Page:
September 29, 2003

NOW THIS SHOULD BE PAY-PER-VIEW (THE BIG BANG IN PYONGYANG?):

NORTH KOREA: ON THE BORDERLINE: Part 1: Soldiers head for the frontier (Alan Fung. 9/30/03, Asia Times)

Recently, reports have been surfacing about extraordinary movements along the border between China and North Korea. On September 14, Hong Kong's Sing Tao Daily carried a report that up to 150,000 People's Liberation Army (PLA) troops had been deployed on the border, replacing local armed police. On September 15 Kong Quan, spokesperson for the Chinese Foreign Ministry, released a statement that the PLA troops were taking on responsibility for defense of the border as a normal adjustment that was part of China's efforts to unify border control. At the same time, Ta Kung Pao newspaper, the mainland's mouthpiece in Hong Kong, carried a series of reports that there was no large-scale deployment along the border. Its journalists had paid visits to various towns along border and found no illicit crossings of the border. Everything, it reported, seemed to be normal along the border. What is really happening along the Sino-North Korean border? Asia Times Online has dispatched correspondents to the scene to dig out the truth, and this is the first of a series of their reports.

Remember that old saying: when totalitarian dictatorships have a fall out we all win.

Funny, isn't it, how W's stupid approch to N. Korea has now been adopted by all the other players, No more pandering to Pyongyang (Stephen Blank, 9/30/03, Asia Times)

Japan's decision to bring North Korea's nuclear proliferation to the United Nations for debate and resolution marks another significant development in the saga of Pyongyang's nuclearization. Not only does it signify Japan's final loss of patience with North Korea's brinkmanship and nuclear threats, it also represents in more prosaic terms a Japanese effort, no doubt supported by at least some of the other states involved, to call North Korea's bluff.

This, frankly, is unprecedented in the record of crises stemming from North Korean nuclearization. Normally it is North Korea that has pushed its interlocutors to the brink, not the other way around.


One can only wish that the Clnton admiitration had stood up to N. Korea ten years ago.

Posted by Orrin Judd at September 29, 2003 8:58 AM
Comments

Invertebrates don't stand.

Posted by: RDB at September 29, 2003 9:50 AM

They may after the Penninsula is irradiated...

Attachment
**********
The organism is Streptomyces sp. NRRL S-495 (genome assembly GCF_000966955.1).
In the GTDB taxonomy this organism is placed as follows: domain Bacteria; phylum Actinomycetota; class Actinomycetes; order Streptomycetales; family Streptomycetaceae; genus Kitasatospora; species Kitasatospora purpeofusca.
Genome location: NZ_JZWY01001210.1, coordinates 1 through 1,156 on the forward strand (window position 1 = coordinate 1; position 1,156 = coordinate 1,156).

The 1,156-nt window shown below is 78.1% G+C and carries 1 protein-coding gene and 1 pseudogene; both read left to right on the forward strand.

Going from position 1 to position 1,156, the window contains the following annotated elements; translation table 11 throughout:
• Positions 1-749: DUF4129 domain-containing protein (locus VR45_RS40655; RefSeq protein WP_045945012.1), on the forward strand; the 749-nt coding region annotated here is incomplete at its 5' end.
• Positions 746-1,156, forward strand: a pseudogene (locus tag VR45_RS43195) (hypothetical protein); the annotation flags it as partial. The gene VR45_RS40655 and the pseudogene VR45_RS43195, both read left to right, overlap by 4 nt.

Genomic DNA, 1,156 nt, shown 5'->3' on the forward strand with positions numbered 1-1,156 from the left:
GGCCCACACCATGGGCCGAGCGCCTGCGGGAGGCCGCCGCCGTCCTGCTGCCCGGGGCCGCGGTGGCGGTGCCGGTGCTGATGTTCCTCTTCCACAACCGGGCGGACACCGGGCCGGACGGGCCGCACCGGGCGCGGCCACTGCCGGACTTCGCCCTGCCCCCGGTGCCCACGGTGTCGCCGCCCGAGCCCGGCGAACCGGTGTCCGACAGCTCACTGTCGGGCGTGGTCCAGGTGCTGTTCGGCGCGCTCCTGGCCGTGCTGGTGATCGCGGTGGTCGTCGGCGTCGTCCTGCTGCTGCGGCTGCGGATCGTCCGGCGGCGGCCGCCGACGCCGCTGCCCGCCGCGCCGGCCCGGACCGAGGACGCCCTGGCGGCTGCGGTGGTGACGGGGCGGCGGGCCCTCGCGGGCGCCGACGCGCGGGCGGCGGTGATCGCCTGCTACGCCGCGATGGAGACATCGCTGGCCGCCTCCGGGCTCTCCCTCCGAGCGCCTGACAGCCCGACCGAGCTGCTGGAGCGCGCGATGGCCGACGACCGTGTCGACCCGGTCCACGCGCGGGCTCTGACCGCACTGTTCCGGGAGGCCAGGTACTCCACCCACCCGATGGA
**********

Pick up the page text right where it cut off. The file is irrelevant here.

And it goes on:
Posted by: oj at September 29, 2003 11:30 AM

Clinton was waaay to much in bed with the Chinese to do anything but talk about NK. Any war with the N. Koreans would have been full-blown battle for several months (minimum) and it would have rent the nation (with a foolish President who ignored the military and his own intelligence advisors). Once Jimmy Carter started in on NK, the possibility of anything more solid was over.

Posted by: jim hamlen at September 29, 2003 1:05 PM

I don't know the Ta Kung Pao newspaper, but I love their chicken dish!

Seriously, though, I've read that the Chinese are beefing up their border to stop NK refugees and criminals from coming over, and perhaps as a message to the US to not get any ideas about doing an Iraq on NK.

Posted by: PapayaSF at September 29, 2003 6:41 PM

What, if we attack NK they will too?

Posted by: OJ at September 29, 2003 6:46 PM

Beachfront property! It's all about beachfront property! Think of it as the new hot spot for Beijing dachas.

Posted by: jim hamlen at September 29, 2003 8:00 PM

OJ: I'm thinking it's more of a "We're right here next door, don't get ideas" sort of thing.

Posted by: PapayaSF at September 29, 2003 9:09 PM

Probably wishful thinking on my part, but I hope they're planning an invasion.

Posted by: ralph phelan at September 29, 2003 11:30 PM

It's rather disturbing that my message to an average North Korean, were I to meet him, would probably be, "Cheer up! With any luck, you'll soon be invaded by the Chinese."

Posted by: Mike Earl at September 30, 2003 11:27 AM
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